This paper investigates the history of the two Arab Exhibitions held in Jerusalem in 1933 and 1934, when Palestine was under British colonial rule. The exhibitions came as a direct response to Palestine’s representation in colonial exhibitions both locally and internationally. But more than merely responding to these representations, as this paper shows, these exhibitions also carried a vision of their own: affirming Palestine’s position in the project of an Arab economic and cultural nahda (‘renaissance’) in the interwar years. The paper is based on five years of archival research into their forgotten history in archives and private collections around the world.
This paper is organized into three main thematic sections. The first section tackles the history of the exhibition site, the Palace Hotel built in the 1920s in Jerusalem. Tracing the building’s conception and realization offers a lens unto the transnational networks at the heart of Palestinian national projects before the pan-Arab Exhibitions were hosted in the 1930s. The second section moves on to discuss the Arab exhibitions’ relationship to the Zionist exhibitions in Palestine and abroad. The third section takes a further step in its analysis of the pan-Arab exhibitions. It pays a closer attention to the exhibitions’ spirit and ethos beyond their relationship to the colonial exhibitions. Instead, it analyzes the pan-Arab exhibitions in their own right, highlighting their role in forging an imagination for the future of the Arab nation. Together, these three sections offer an understanding of how transnational contact surrounding the Arab exhibitions in Palestine offered new possibilities confronting but also transcending the confines of colonial rule in the first half of the twentieth century.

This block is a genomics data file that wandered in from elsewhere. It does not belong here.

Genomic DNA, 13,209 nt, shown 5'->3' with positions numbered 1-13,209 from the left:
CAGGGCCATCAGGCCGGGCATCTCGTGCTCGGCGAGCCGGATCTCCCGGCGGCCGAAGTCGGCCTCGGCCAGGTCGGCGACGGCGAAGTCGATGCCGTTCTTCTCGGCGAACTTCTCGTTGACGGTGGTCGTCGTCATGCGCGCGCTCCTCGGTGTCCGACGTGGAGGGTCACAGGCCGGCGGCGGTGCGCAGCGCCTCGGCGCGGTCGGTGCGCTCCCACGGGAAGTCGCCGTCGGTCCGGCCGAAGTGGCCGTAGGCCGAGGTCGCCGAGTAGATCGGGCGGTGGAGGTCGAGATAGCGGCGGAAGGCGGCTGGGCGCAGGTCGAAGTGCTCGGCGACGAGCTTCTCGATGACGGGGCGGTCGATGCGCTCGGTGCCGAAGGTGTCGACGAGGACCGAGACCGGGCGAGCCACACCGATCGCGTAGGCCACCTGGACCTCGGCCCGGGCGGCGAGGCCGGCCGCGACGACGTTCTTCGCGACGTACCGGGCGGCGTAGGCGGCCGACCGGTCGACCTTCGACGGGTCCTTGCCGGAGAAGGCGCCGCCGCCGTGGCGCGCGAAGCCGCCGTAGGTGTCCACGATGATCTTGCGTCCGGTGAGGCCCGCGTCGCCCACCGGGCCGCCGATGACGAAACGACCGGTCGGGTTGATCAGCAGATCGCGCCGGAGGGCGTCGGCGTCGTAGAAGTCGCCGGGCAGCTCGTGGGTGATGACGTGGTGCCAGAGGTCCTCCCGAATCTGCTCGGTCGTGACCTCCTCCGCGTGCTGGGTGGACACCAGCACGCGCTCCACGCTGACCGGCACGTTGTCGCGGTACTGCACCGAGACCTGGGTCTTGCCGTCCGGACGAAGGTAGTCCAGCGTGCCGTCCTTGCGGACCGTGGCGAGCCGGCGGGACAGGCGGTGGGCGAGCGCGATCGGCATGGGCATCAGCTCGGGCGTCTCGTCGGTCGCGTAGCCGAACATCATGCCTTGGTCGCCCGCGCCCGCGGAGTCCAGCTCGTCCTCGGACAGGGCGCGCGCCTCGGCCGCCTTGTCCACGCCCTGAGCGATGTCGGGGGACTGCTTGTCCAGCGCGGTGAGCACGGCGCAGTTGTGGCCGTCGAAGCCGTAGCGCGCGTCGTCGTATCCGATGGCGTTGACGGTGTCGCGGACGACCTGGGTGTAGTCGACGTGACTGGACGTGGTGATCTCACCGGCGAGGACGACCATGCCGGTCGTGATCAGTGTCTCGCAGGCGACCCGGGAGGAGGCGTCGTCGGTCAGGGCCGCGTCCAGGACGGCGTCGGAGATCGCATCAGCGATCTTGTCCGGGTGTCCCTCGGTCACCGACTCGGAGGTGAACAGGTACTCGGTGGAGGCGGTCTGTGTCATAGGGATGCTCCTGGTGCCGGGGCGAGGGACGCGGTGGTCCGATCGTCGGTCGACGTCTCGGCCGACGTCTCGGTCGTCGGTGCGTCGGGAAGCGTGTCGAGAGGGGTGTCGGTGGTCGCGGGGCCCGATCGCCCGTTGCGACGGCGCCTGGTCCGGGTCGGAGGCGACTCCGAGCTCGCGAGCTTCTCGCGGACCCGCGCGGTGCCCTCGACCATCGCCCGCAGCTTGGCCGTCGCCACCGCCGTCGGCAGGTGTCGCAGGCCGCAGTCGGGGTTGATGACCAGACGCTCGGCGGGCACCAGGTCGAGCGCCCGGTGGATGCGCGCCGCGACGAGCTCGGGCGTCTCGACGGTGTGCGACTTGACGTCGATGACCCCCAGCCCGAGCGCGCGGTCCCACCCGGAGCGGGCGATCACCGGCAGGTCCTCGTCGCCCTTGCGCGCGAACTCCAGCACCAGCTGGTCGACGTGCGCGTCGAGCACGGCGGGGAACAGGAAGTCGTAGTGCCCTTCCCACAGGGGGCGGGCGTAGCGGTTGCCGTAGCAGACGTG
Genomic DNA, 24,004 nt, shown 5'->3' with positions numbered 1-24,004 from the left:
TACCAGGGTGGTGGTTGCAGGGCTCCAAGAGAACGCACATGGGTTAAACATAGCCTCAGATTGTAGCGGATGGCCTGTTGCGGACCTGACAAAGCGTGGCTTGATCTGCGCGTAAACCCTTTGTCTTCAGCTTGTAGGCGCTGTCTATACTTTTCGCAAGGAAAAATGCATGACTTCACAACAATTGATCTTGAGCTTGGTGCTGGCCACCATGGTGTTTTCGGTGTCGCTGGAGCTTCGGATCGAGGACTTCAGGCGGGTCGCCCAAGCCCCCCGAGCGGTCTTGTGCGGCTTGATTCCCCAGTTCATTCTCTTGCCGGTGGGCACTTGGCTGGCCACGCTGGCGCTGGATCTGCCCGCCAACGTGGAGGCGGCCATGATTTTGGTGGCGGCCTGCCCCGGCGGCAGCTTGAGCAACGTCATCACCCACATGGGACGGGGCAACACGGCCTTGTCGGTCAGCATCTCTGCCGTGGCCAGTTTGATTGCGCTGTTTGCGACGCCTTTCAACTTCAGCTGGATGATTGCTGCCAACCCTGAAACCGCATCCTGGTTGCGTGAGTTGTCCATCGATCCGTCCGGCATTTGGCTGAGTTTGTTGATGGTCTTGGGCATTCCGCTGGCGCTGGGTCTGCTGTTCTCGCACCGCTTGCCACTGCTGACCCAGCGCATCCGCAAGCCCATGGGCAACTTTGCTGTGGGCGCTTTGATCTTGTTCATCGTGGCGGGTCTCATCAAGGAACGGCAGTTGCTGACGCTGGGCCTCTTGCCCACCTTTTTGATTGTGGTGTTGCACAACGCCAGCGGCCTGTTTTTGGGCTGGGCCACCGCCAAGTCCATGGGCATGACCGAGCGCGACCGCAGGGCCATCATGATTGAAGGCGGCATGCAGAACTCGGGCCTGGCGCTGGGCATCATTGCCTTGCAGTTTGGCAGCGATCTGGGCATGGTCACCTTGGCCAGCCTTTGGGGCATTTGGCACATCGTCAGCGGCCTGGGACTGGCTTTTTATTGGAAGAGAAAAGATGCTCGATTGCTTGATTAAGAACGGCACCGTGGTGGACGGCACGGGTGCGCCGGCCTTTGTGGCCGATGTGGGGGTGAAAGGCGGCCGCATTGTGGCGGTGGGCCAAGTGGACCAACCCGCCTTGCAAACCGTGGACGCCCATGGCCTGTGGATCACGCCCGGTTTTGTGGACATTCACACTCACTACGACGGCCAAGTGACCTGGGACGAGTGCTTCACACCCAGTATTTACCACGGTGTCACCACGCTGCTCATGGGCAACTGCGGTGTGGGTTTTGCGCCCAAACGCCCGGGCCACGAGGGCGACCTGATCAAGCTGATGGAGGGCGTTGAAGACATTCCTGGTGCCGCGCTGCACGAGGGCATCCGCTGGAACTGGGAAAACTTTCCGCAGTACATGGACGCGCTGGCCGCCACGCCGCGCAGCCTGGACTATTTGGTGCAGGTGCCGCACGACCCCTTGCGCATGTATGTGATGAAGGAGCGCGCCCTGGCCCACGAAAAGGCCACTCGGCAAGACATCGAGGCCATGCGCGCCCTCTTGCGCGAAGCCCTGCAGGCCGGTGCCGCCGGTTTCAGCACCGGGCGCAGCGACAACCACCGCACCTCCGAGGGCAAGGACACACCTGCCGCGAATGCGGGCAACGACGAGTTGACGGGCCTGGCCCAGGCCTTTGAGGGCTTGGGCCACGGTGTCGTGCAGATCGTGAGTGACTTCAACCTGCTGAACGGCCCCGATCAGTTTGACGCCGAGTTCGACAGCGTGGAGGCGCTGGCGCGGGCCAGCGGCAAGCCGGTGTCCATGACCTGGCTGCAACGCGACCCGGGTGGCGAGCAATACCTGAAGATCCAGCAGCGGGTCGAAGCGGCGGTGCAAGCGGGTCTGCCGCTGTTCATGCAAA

Architecture & Urban Planning